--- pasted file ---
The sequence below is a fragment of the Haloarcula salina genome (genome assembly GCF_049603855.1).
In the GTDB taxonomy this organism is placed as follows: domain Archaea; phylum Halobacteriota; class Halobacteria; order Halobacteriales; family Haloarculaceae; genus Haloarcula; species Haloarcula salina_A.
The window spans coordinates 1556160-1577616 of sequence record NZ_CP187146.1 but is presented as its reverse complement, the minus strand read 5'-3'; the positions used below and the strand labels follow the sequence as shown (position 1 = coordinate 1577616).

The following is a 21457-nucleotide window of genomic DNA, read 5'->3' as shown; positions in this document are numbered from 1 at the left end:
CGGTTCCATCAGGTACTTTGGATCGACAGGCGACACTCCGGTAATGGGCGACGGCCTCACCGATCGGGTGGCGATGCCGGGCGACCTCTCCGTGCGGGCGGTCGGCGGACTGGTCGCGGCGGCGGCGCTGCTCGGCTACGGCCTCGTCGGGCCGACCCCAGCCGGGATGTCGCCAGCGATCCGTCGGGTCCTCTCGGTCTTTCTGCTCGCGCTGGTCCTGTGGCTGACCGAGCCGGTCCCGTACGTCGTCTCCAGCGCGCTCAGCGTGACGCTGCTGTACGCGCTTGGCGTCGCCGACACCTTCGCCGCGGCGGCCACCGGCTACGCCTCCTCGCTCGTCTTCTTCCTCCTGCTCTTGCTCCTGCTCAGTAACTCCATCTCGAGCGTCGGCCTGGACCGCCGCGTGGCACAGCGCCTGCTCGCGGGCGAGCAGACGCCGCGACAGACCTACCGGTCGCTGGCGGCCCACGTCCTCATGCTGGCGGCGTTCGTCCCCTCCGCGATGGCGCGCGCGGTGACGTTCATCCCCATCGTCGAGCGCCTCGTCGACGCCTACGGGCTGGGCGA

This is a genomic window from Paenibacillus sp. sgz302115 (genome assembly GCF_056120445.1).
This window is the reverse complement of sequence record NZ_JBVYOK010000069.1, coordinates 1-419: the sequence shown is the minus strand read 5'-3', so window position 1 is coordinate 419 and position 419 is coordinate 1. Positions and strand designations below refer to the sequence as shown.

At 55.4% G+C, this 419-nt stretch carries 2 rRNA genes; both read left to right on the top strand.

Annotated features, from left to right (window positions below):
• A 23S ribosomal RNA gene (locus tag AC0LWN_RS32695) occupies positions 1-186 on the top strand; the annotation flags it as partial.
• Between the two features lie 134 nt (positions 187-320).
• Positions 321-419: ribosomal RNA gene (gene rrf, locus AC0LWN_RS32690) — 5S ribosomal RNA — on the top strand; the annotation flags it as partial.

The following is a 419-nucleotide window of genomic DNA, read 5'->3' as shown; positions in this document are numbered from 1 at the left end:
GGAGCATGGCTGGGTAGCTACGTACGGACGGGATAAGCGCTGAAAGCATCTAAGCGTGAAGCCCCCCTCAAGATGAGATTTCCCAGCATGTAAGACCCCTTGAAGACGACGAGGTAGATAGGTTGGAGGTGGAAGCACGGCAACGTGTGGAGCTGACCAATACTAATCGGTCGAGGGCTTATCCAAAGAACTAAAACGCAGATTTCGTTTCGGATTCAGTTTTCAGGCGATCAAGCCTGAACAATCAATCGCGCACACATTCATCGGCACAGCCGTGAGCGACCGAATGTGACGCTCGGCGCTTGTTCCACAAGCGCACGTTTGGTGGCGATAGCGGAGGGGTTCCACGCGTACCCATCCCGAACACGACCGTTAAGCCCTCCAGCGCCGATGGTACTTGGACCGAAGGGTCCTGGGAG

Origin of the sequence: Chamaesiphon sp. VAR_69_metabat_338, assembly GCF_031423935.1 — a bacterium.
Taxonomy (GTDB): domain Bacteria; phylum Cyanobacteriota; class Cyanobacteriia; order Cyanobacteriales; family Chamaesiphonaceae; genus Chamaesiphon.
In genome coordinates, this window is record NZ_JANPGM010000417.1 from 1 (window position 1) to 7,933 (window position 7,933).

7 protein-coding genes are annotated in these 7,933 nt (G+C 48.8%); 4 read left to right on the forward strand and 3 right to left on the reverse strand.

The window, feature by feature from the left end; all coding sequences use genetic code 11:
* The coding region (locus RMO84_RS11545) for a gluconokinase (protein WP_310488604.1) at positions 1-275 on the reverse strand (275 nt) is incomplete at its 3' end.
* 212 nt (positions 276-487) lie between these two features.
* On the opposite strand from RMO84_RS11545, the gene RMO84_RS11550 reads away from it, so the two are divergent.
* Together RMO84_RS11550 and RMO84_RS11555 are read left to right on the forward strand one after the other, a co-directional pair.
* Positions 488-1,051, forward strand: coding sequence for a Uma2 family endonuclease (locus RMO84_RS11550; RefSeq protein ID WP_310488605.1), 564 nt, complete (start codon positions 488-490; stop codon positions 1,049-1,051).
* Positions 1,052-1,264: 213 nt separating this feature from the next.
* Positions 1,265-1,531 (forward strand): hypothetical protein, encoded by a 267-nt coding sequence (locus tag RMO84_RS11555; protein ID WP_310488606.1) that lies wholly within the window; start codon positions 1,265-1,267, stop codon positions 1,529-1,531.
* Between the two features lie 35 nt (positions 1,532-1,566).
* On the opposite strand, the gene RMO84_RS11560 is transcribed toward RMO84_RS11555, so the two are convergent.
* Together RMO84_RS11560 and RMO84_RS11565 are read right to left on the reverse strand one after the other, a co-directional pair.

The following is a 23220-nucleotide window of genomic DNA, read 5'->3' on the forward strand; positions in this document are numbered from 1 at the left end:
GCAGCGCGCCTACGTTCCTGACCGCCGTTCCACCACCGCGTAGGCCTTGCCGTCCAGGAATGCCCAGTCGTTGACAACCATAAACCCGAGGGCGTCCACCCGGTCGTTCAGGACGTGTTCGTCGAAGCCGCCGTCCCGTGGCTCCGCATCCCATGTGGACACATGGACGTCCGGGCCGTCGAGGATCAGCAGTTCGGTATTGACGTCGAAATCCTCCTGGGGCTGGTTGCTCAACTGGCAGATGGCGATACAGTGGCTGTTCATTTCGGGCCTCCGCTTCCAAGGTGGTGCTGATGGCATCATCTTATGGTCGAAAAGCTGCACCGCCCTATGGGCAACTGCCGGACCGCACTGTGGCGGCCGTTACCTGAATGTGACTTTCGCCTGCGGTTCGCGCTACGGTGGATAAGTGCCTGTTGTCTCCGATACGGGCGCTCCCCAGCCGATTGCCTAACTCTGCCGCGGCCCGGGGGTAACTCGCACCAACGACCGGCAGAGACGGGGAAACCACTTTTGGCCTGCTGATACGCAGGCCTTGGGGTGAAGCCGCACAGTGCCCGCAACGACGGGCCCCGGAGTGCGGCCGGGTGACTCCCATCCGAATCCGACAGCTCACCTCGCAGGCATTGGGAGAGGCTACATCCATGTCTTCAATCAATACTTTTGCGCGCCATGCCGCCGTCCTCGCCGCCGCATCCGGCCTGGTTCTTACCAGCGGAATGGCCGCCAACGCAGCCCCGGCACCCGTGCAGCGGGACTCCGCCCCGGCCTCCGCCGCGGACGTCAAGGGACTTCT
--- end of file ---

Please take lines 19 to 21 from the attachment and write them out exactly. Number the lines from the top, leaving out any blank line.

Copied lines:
The window, feature by feature from the left end; all coding sequences use genetic code 11:
* The coding region (locus RMO84_RS11545) for a gluconokinase (protein WP_310488604.1) at positions 1-275 on the reverse strand (275 nt) is incomplete at its 3' end.
* 212 nt (positions 276-487) lie between these two features.